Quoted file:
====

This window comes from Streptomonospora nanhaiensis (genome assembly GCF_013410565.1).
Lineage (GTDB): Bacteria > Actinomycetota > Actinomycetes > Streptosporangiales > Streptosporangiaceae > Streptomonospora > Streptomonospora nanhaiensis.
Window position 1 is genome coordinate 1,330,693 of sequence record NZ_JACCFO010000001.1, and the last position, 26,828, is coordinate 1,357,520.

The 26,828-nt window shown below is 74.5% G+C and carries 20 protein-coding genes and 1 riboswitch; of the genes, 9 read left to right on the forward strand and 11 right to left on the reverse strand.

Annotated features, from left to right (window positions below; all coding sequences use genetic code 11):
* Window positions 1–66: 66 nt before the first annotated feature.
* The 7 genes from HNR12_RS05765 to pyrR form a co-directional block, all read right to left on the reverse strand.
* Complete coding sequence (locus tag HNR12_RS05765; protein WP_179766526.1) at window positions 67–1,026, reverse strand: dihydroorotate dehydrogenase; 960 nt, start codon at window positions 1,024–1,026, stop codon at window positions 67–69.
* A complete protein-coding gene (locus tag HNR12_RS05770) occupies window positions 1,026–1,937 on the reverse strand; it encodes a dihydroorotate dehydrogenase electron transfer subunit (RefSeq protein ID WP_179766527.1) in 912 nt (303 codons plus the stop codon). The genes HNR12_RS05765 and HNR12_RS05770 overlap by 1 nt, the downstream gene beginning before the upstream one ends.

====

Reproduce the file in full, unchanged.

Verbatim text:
This window comes from Streptomonospora nanhaiensis (genome assembly GCF_013410565.1).
Lineage (GTDB): Bacteria > Actinomycetota > Actinomycetes > Streptosporangiales > Streptosporangiaceae > Streptomonospora > Streptomonospora nanhaiensis.
Window position 1 is genome coordinate 1,330,693 of sequence record NZ_JACCFO010000001.1, and the last position, 26,828, is coordinate 1,357,520.

The 26,828-nt window shown below is 74.5% G+C and carries 20 protein-coding genes and 1 riboswitch; of the genes, 9 read left to right on the forward strand and 11 right to left on the reverse strand.

Annotated features, from left to right (window positions below; all coding sequences use genetic code 11):
* Window positions 1–66: 66 nt before the first annotated feature.
* The 7 genes from HNR12_RS05765 to pyrR form a co-directional block, all read right to left on the reverse strand.
* Complete coding sequence (locus tag HNR12_RS05765; protein WP_179766526.1) at window positions 67–1,026, reverse strand: dihydroorotate dehydrogenase; 960 nt, start codon at window positions 1,024–1,026, stop codon at window positions 67–69.
* A complete protein-coding gene (locus tag HNR12_RS05770) occupies window positions 1,026–1,937 on the reverse strand; it encodes a dihydroorotate dehydrogenase electron transfer subunit (RefSeq protein ID WP_179766527.1) in 912 nt (303 codons plus the stop codon). The genes HNR12_RS05765 and HNR12_RS05770 overlap by 1 nt, the downstream gene beginning before the upstream one ends.